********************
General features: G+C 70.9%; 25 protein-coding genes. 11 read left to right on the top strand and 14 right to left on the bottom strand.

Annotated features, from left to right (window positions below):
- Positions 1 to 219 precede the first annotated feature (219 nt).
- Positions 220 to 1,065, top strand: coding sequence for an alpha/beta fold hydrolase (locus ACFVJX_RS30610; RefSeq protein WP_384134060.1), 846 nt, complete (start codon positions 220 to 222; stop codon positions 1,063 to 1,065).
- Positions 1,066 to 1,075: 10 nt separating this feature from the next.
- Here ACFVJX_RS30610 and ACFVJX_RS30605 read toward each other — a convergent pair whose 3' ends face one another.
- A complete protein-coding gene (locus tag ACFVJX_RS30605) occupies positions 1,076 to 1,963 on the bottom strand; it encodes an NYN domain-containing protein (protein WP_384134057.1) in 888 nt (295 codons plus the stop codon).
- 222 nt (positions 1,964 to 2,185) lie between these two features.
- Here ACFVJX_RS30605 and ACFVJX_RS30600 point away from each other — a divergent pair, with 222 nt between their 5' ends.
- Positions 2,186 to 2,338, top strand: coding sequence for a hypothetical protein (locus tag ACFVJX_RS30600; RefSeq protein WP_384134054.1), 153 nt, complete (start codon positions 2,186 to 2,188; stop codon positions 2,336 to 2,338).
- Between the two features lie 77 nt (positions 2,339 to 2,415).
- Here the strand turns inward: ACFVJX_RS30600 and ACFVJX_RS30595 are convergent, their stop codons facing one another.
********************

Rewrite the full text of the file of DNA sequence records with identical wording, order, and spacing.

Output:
General features: G+C 70.9%; 25 protein-coding genes. 11 read left to right on the top strand and 14 right to left on the bottom strand.

Annotated features, from left to right (window positions below):
- Positions 1 to 219 precede the first annotated feature (219 nt).
- Positions 220 to 1,065, top strand: coding sequence for an alpha/beta fold hydrolase (locus ACFVJX_RS30610; RefSeq protein WP_384134060.1), 846 nt, complete (start codon positions 220 to 222; stop codon positions 1,063 to 1,065).
- Positions 1,066 to 1,075: 10 nt separating this feature from the next.
- Here ACFVJX_RS30610 and ACFVJX_RS30605 read toward each other — a convergent pair whose 3' ends face one another.
- A complete protein-coding gene (locus tag ACFVJX_RS30605) occupies positions 1,076 to 1,963 on the bottom strand; it encodes an NYN domain-containing protein (protein WP_384134057.1) in 888 nt (295 codons plus the stop codon).
- 222 nt (positions 1,964 to 2,185) lie between these two features.
- Here ACFVJX_RS30605 and ACFVJX_RS30600 point away from each other — a divergent pair, with 222 nt between their 5' ends.
- Positions 2,186 to 2,338, top strand: coding sequence for a hypothetical protein (locus tag ACFVJX_RS30600; RefSeq protein WP_384134054.1), 153 nt, complete (start codon positions 2,186 to 2,188; stop codon positions 2,336 to 2,338).
- Between the two features lie 77 nt (positions 2,339 to 2,415).
- Here the strand turns inward: ACFVJX_RS30600 and ACFVJX_RS30595 are convergent, their stop codons facing one another.